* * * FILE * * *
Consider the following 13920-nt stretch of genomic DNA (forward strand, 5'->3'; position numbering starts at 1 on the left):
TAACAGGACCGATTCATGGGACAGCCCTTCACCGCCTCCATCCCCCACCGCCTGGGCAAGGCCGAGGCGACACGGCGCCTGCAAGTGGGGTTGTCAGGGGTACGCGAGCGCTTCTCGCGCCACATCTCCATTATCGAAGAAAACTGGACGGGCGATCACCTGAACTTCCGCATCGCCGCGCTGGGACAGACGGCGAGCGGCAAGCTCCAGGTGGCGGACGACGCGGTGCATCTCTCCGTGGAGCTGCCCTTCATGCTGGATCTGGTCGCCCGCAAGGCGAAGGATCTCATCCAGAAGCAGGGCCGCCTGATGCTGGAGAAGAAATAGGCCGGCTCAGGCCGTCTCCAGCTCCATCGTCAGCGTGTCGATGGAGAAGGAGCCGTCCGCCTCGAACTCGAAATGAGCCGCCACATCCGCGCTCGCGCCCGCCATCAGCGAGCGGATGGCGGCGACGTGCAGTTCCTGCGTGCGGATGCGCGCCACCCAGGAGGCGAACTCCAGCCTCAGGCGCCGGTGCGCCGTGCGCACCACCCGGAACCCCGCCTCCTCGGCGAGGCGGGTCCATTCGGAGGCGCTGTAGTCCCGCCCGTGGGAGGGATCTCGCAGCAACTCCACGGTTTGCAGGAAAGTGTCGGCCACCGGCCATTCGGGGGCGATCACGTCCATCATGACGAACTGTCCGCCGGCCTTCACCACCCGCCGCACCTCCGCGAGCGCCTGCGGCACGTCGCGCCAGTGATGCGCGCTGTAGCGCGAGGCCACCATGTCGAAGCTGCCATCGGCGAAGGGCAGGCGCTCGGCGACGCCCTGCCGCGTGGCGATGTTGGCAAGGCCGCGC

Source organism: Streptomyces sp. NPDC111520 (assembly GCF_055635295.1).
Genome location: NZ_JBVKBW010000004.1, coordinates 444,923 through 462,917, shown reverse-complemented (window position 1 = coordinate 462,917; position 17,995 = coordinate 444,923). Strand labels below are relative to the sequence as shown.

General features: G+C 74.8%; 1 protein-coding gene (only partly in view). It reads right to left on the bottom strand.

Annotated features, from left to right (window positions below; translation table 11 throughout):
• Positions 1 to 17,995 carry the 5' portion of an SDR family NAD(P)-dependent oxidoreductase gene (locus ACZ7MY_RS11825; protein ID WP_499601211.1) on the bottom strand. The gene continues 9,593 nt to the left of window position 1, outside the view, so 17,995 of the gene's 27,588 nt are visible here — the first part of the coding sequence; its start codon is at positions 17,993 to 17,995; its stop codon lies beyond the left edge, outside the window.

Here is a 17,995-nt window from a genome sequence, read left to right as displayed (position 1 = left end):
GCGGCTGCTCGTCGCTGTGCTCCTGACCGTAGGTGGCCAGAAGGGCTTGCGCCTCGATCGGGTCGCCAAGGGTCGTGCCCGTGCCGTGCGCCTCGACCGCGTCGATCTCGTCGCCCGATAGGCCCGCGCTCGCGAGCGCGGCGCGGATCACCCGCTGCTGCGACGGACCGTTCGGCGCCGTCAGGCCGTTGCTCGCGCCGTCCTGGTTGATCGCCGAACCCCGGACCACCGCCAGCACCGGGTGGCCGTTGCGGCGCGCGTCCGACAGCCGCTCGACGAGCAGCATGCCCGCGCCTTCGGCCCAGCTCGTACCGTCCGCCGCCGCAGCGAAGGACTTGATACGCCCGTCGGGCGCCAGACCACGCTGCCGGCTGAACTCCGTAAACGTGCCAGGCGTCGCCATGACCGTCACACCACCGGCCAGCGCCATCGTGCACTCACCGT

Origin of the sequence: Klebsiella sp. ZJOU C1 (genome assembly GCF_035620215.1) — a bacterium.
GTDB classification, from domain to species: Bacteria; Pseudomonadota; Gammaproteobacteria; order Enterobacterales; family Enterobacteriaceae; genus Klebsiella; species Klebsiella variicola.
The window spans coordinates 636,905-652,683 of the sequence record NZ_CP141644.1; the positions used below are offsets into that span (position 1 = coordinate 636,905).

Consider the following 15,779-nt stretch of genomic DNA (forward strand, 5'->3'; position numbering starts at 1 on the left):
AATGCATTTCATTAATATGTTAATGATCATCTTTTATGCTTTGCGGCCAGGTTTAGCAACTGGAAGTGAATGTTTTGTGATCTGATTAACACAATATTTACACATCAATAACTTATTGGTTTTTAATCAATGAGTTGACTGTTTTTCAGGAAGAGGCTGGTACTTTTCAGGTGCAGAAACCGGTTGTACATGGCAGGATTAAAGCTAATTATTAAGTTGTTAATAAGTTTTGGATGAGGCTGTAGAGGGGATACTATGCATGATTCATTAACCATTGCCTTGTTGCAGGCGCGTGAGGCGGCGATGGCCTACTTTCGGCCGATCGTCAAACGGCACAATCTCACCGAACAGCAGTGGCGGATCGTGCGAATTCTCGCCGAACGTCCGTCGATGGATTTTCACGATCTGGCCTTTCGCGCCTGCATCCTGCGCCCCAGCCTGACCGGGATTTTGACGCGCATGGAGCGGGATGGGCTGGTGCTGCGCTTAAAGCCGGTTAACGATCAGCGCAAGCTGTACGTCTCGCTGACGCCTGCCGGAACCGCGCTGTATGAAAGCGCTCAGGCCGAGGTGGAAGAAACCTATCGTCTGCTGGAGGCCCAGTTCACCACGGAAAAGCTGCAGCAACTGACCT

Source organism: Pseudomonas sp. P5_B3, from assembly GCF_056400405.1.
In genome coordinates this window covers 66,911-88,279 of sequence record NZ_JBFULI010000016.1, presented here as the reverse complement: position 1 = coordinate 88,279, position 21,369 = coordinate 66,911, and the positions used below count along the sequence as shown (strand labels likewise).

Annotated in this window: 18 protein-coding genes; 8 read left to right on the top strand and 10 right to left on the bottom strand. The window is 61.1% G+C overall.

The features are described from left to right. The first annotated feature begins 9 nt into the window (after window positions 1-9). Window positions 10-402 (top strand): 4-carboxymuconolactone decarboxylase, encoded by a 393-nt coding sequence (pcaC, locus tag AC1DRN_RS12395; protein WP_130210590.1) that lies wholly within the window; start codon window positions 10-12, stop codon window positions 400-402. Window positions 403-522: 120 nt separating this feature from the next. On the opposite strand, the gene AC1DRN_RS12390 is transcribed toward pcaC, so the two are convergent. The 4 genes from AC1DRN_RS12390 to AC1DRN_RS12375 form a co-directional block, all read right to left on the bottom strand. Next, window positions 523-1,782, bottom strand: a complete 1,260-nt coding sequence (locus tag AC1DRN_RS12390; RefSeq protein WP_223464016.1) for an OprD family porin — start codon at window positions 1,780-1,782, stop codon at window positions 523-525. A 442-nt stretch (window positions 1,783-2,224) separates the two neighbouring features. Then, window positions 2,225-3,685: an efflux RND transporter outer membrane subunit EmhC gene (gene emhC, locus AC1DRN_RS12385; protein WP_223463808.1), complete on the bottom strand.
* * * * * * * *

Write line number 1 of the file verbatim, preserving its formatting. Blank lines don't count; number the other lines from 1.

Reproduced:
Consider the following 13920-nt stretch of genomic DNA (forward strand, 5'->3'; position numbering starts at 1 on the left):